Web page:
-          What information is presented on school websites and what is the intended parental use of the information?

-          How and to what extent the school websites provide the parents with the opportunities for two-way communications and possibilities of actual parental influences?

-          How schools relate to different parental groups in terms of cultural and educational backgrounds regarding accessibility and usability?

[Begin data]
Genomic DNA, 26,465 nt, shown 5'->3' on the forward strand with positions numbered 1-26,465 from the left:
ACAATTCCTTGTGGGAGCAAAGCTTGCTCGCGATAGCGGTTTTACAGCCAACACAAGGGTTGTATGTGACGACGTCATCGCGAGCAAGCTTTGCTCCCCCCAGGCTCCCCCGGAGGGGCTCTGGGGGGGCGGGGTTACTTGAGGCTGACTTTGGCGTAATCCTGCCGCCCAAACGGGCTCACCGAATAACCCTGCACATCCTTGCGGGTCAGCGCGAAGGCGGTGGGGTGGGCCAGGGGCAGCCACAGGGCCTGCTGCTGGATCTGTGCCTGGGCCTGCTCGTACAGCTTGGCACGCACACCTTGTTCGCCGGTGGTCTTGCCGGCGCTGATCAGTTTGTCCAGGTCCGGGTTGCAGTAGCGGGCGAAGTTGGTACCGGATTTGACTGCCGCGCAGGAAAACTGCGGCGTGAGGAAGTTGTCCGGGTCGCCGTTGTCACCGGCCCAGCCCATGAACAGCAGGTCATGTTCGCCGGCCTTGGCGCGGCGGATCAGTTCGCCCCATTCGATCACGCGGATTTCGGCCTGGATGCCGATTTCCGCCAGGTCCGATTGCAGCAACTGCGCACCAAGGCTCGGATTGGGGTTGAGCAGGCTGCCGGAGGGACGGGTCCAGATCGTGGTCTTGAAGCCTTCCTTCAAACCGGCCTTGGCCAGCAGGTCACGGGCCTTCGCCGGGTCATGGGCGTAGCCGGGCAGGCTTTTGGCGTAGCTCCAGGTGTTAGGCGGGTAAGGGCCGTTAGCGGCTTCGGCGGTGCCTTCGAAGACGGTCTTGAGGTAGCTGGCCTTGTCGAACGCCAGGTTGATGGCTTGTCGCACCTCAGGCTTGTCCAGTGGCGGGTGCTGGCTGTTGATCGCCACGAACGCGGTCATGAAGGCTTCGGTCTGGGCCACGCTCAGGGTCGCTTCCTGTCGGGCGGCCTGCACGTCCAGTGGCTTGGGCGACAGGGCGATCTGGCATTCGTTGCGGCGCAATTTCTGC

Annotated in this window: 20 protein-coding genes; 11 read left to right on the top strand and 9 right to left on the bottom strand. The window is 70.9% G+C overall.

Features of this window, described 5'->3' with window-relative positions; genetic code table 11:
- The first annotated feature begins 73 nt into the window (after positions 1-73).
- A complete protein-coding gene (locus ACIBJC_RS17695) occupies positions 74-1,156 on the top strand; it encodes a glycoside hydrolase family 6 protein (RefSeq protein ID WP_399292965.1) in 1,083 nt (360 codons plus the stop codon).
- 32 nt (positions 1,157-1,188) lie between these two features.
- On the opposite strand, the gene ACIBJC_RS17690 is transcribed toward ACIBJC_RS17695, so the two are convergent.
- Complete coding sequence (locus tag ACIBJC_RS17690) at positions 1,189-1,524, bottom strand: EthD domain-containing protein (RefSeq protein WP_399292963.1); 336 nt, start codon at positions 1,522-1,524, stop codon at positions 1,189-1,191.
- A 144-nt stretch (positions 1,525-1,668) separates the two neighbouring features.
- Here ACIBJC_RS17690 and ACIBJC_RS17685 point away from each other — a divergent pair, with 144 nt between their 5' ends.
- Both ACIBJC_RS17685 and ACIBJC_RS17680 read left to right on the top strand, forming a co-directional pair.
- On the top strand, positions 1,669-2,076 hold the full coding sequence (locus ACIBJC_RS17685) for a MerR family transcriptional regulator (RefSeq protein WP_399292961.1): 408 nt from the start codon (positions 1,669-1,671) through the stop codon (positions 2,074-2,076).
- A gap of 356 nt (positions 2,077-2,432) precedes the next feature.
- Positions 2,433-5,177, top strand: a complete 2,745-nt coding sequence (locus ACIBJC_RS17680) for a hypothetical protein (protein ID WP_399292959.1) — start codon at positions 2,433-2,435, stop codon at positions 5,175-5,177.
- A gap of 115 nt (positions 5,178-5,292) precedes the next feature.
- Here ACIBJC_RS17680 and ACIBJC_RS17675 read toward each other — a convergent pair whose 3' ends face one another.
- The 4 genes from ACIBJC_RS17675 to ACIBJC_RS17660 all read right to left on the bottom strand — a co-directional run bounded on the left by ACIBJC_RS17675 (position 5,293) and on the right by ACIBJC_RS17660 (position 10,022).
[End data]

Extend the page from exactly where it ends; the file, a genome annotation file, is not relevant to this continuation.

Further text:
The framework containing six important factors with regards to parental involvement (i.e. parenting, communicating, volunteering, learning at home, decision-making and collaborating with community) developed by Epstein (2009) is used as theoretical basis to examine and analyze school web settings and their strategies for working with school-home relationship.